I'm happy to report that the Corona Lockdown in Europe also had some positive side
effects: Finally I found time to implement an image history system in midas,
something I wanted to do since many years, but never found time for that.
The idea is that you can incorporate any network-connected WebCam into the midas
history system. You specify an update interval (like one minute) and the logger
fetches regularly images from that webcam. The images are stored as raw files in
the midas history directory, and can be retrieved via the web browser similarly to
the "normal" history. Attached is an image from the MEG Experiment at PSI to give
you some idea.
The cool thing now is that you can go "backwards" in time and browse all stored
images. The buttons at each image allow you to step backward, forward, and play a
movie of images, forward or backward. You can query for a certain date/time and
download a specific image to your local disk. You can even synchronize all time
axes, drag left and right on each image to see your experiment from different
cameras at the same time stamps. You see a blue ribbon below each image which shows
time stamps for which an image is available.
Initially, only the most recent image is loaded to speed up loading time. As soon
as you click on the image or one of the arrow buttons, previous images are loaded
progressively, which you can see in the ribbon bar becoming blue. For slow internet
connections this can take some time. For typical webcams and one minute update
period you get typically a few GB per week.
To make this happen, you define a new ODB subtree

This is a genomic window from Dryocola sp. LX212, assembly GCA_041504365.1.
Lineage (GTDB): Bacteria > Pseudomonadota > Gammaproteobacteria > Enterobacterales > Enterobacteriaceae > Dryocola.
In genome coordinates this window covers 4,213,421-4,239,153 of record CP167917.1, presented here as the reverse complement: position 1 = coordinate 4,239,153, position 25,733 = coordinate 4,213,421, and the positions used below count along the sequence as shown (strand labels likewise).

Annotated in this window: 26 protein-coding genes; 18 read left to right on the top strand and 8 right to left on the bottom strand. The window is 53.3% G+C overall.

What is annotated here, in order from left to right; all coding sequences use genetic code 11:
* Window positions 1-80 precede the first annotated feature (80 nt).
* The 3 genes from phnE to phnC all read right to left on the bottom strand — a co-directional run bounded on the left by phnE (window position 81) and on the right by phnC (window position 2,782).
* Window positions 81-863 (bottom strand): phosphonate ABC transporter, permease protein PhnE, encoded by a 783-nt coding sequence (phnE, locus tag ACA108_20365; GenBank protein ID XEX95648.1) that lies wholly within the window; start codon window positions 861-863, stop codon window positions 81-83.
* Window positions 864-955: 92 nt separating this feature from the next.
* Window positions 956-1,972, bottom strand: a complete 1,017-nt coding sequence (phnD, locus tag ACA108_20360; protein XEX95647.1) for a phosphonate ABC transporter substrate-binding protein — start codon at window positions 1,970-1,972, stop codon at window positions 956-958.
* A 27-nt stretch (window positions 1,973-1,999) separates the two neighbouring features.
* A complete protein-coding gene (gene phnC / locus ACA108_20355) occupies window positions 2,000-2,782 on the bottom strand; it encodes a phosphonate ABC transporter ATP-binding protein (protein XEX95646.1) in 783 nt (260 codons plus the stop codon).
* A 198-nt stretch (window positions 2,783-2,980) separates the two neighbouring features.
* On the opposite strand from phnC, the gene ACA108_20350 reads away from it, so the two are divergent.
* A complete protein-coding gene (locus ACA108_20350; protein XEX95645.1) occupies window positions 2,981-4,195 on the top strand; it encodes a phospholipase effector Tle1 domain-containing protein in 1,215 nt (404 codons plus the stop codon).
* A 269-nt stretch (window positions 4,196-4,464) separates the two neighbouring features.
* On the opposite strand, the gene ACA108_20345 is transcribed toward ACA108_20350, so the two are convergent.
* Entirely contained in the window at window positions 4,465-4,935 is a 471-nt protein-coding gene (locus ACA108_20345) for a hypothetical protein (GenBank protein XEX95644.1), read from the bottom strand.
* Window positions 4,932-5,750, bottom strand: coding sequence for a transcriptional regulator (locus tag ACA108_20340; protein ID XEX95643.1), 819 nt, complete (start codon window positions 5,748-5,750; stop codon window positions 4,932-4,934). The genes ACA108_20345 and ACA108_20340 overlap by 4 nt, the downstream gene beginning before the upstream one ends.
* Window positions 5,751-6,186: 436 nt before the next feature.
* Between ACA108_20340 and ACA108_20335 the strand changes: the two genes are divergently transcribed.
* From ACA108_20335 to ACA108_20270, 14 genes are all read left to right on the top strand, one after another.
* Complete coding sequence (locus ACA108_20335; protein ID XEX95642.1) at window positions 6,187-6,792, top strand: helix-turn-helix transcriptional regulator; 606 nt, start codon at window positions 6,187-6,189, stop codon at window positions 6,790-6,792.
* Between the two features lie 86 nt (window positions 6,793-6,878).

Name: Name of Camera
Enabled: Boolean to enable readout of camera
URL URL to fetch an image from the camera
Period Time period in seconds to fetch a new image
Storage hours Number of hours to store the images (0 for infinite)
Extension Image file extension, usually ".jpg" or ".png"
Timescale Initial horizontal time scale (like 8h)
The tricky part is to obtain the URL from your camera. For some cameras you can get
that from the manual, others you have to "hack": Display an image in your browser
using the camera's internal web interface, inspect the source code of your web page
and you get the URL. For AXIS cameras I use, the URL is typically
For the Netatmo cameras I have at home (which I used during development in my home
office), the procedure is more complicated, but you can google it. The logger is
now linked against the CURL library to fetch images, so it also support https://.
If libcurl is not installed on your system, the image history functionality will be
I tested the system for a few days now and it seem stable, which however does not
mean that it is bug-free. So please report back any issue. The change is committed
to the current develop branch.
I hope this extension helps all those people who are forced to do more remote
monitoring of experiment during these times.